While February is known for its famously short 28 days, every four years the month extends itself an extra day on the 29th of February. This year, this extra day will fall next Monday. While many employees may wish for a Leap Day Holiday off of work, most will still make their way to the office. But the question remains: Is Leap Day good or bad for employees? Well, that may depend on who you’re asking.
For hourly, non-exempt workers, coming into work on Leap Day may be a welcome occurrence: their employers will pay them for hours worked, and if they work an extra day this year, that’s roughly eight more hours of paid work on their paychecks this year than in a non-Leap Year.
Sounds like a win-win, right? Well, for salaried, exempt employees, the situation might be a little different.
If salaried workers earn a set amount each year irrespective of hours worked, yet there’s one extra day of work this year, does that mean they are working for free on Leap Day? The answer to this question can be puzzling, and it turns out even employment experts cannot come to a general consensus on the issue.
Daniel Schwartz, an employment attorney, believes employers could be getting a day’s worth of work for free from their employers.
“For the extra day, the employer really isn’t paying anything more for an exempt worker. The annual salary is just that, and the paychecks just reflect the portion of the year. Many employers thus get a ‘free’ day of work from exempt workers because they are not paying anything more than in non-Leap Years,” he wrote on the Connecticut Employment Law Blog.
Frank Heinz, a reporter from NBC, begs to differ.
“The short answer is no, you aren’t working for free on Leap Day … you’re just working for less than normal,” Heinz writes.
“Let’s assume you make $50,000 per year in a non-Leap Year. If we take that salary and divide it by the 261 work days, that breaks down to $191.57 gross income, per day,” he goes on to explain. “During a Leap Year, with 262 work days, that breaks down to $190.84 gross income, per day. That means during a Leap Year you will make .73 cents less per day in order to fund your salary on Feb. 29.”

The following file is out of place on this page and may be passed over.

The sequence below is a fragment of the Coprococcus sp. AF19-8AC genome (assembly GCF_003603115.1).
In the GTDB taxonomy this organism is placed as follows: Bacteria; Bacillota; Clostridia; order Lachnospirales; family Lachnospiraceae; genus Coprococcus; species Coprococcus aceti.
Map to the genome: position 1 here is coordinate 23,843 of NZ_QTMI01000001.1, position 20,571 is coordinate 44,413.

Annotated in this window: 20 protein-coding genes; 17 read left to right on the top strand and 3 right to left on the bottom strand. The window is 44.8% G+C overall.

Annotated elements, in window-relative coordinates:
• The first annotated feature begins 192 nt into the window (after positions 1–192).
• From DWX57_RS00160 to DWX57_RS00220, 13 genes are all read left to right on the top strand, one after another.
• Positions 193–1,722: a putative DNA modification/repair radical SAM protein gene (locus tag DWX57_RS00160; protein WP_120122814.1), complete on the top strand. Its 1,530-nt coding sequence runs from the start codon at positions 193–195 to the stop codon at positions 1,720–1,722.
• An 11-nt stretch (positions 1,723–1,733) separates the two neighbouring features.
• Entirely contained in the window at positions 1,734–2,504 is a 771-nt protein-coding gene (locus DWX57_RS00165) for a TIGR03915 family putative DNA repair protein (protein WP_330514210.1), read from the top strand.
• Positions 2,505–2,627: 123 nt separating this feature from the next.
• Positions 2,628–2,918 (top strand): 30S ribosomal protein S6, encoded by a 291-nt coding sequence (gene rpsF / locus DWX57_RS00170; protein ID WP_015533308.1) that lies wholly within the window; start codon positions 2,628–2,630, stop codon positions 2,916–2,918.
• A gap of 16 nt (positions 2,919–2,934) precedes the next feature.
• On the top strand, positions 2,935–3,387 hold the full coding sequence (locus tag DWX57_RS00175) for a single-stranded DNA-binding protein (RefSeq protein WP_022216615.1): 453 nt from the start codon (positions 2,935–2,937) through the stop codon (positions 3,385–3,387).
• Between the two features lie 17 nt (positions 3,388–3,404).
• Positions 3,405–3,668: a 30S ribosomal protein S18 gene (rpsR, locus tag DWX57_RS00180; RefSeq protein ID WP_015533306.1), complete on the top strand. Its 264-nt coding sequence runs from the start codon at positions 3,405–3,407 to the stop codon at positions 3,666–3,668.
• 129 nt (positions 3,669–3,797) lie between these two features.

But what the issue really may come down to is how your company’s pay schedule is set up.
A typical year will have 52 weeks plus one day, but a Leap Year has 52 weeks plus two days. If your company’s designated payday falls on this extra day, it could mean an additional paycheck for your employees.
More than likely, employers will build this extra day into the yearly salary, and reduce a worker’s paycheck installment in order to make it all come out even at the end of the year.
However your business structures its payroll, whether it’s through weekly, bi-weekly, or monthly installments, it is imperative for HR professionals to take the time to examine whether their employees’ pay will be affected by the upcoming Leap Day.
If you find that it will alter your pay structure, be prepared to discuss the issue and how your business will respond with your employees. It is, after all, their right to know how their pay could be affected.
For any further questions on how Leap Day might affect your payroll, don’t hesitate to give our Advice & Resolution team a ring at 919-878-9222 or 336-668-7746. Have a Happy Leap Day everyone!